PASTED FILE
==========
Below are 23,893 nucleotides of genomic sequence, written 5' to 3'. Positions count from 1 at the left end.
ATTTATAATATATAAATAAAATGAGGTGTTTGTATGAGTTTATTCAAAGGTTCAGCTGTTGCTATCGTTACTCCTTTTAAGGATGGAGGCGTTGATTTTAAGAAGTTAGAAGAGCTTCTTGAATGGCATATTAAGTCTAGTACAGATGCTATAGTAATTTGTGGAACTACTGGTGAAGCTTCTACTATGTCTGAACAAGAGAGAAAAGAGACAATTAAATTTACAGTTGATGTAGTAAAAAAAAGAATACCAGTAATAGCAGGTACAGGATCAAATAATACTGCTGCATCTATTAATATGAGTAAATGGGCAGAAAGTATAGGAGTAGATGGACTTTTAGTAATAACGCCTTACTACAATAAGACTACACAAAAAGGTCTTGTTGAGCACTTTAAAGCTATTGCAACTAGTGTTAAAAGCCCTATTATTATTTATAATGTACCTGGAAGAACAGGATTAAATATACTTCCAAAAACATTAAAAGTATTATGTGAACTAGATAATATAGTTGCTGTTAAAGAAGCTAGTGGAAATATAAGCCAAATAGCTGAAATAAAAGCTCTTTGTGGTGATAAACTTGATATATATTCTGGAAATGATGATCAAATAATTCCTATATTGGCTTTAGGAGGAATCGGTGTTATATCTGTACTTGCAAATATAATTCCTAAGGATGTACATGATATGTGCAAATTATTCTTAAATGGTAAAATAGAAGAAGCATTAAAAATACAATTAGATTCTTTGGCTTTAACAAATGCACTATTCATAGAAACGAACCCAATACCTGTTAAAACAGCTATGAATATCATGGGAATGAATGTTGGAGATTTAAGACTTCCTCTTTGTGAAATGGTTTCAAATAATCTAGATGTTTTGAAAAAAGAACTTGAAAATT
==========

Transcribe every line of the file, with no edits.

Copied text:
Below are 23,893 nucleotides of genomic sequence, written 5' to 3'. Positions count from 1 at the left end.
ATTTATAATATATAAATAAAATGAGGTGTTTGTATGAGTTTATTCAAAGGTTCAGCTGTTGCTATCGTTACTCCTTTTAAGGATGGAGGCGTTGATTTTAAGAAGTTAGAAGAGCTTCTTGAATGGCATATTAAGTCTAGTACAGATGCTATAGTAATTTGTGGAACTACTGGTGAAGCTTCTACTATGTCTGAACAAGAGAGAAAAGAGACAATTAAATTTACAGTTGATGTAGTAAAAAAAAGAATACCAGTAATAGCAGGTACAGGATCAAATAATACTGCTGCATCTATTAATATGAGTAAATGGGCAGAAAGTATAGGAGTAGATGGACTTTTAGTAATAACGCCTTACTACAATAAGACTACACAAAAAGGTCTTGTTGAGCACTTTAAAGCTATTGCAACTAGTGTTAAAAGCCCTATTATTATTTATAATGTACCTGGAAGAACAGGATTAAATATACTTCCAAAAACATTAAAAGTATTATGTGAACTAGATAATATAGTTGCTGTTAAAGAAGCTAGTGGAAATATAAGCCAAATAGCTGAAATAAAAGCTCTTTGTGGTGATAAACTTGATATATATTCTGGAAATGATGATCAAATAATTCCTATATTGGCTTTAGGAGGAATCGGTGTTATATCTGTACTTGCAAATATAATTCCTAAGGATGTACATGATATGTGCAAATTATTCTTAAATGGTAAAATAGAAGAAGCATTAAAAATACAATTAGATTCTTTGGCTTTAACAAATGCACTATTCATAGAAACGAACCCAATACCTGTTAAAACAGCTATGAATATCATGGGAATGAATGTTGGAGATTTAAGACTTCCTCTTTGTGAAATGGTTTCAAATAATCTAGATGTTTTGAAAAAAGAACTTGAAAATT